After weeks of urging all Californians to get vaccinated, state public health officials rolled out a requirement on Tuesday that all state and healthcare workers provide proof of vaccination or undergo regular Covid testing. Then they rolled out some eye-popping Covid-19 numbers that demonstrate just why that decision was taken.
Cases on Wednesday were surging in the state. According to Public Health Department data, the 7-day average test positivity rate has nearly tripled since July 4th, from 2.0% to 5.9%. In that same window, daily cases have surged even more, from 1,509 to 6,849. But the most telling figure may be the 7-day average number of cases per 100,000, a reliable measure of infection spread because it is an average.
On July 4, the 7-day average of cases per 100,000 was 4.6. On Wednesday, that number had risen to 12.7. The average was much, much higher for the unvaccinated.
For the week of July 14-20, the average case rate among unvaccinated Californians was 20.7 per 100,000 per day and the average case rate among vaccinated Californians was significantly lower at 3.5 per 100,000 per day.
Put another way, the vast majority of new cases in the state are among the unvaccinated. Their case rates are 600% higher than those of the vaccinated. What’s more, more than 90% of the patients hospitalized with Covid in the state are unvaccinated.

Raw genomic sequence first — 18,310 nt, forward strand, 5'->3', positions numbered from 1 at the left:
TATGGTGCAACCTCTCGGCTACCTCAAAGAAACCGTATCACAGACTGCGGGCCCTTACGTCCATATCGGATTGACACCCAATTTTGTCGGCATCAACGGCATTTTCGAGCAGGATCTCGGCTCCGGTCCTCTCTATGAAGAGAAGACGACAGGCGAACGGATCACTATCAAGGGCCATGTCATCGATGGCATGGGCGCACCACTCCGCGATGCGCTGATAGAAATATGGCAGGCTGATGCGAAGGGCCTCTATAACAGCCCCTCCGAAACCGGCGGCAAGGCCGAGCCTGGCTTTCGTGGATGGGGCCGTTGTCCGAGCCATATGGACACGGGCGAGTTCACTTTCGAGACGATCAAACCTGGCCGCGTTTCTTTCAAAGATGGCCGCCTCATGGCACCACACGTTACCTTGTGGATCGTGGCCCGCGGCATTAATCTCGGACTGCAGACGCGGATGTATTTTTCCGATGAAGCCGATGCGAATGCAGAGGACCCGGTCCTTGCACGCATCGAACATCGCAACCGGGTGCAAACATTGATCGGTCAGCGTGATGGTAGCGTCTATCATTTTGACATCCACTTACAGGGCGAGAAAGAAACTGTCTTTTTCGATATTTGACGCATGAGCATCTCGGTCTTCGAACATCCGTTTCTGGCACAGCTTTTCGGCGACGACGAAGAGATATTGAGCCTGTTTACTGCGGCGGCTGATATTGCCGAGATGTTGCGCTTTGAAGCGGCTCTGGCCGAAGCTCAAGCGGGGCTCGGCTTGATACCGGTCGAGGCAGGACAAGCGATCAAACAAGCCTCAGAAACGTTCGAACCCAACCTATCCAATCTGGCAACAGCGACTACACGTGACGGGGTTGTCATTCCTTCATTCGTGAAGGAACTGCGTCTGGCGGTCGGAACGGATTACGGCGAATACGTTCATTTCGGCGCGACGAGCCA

This would explain Governor Gavin Newsom’s push to get residents inoculated. He and state officials have plead, cajoled and even bribed Californians to get jabbed in the past few weeks. And for the first time, last week there was progress. Vaccinations were up 16% according to the California Department of Public Health. That growth in vaccinations, however, was outstripped by the growth in cases, which were up over 35% in the same timeframe.
The state has a long way to go. Even with the recent 16% growth in weekly vaccinations, just 62% of its eligible residents are fully vaccinated. When the portion of the state’s population that cannot get vaccinated — those under 12 — are factored in, the vaccination rate falls to just 54%. More concerning is that the age group currently being hit hardest by the virus is those between 18 and 29 years old.
In the state’s most-populous county, Los Angeles, where one-quarter of California’s population lives, the 7-day case rate for residents between 18 and 29 as of July 15, 2021 was 24 per 100,000 — see chart below. Among those 50-64 years old the case rate was 7.76 per 100,000, as many more of those Californians are vaccinated. With the current all-ages case rate at 12.7 per 100,000, it’s not hard to see which population is driving the surge and so most at risk.
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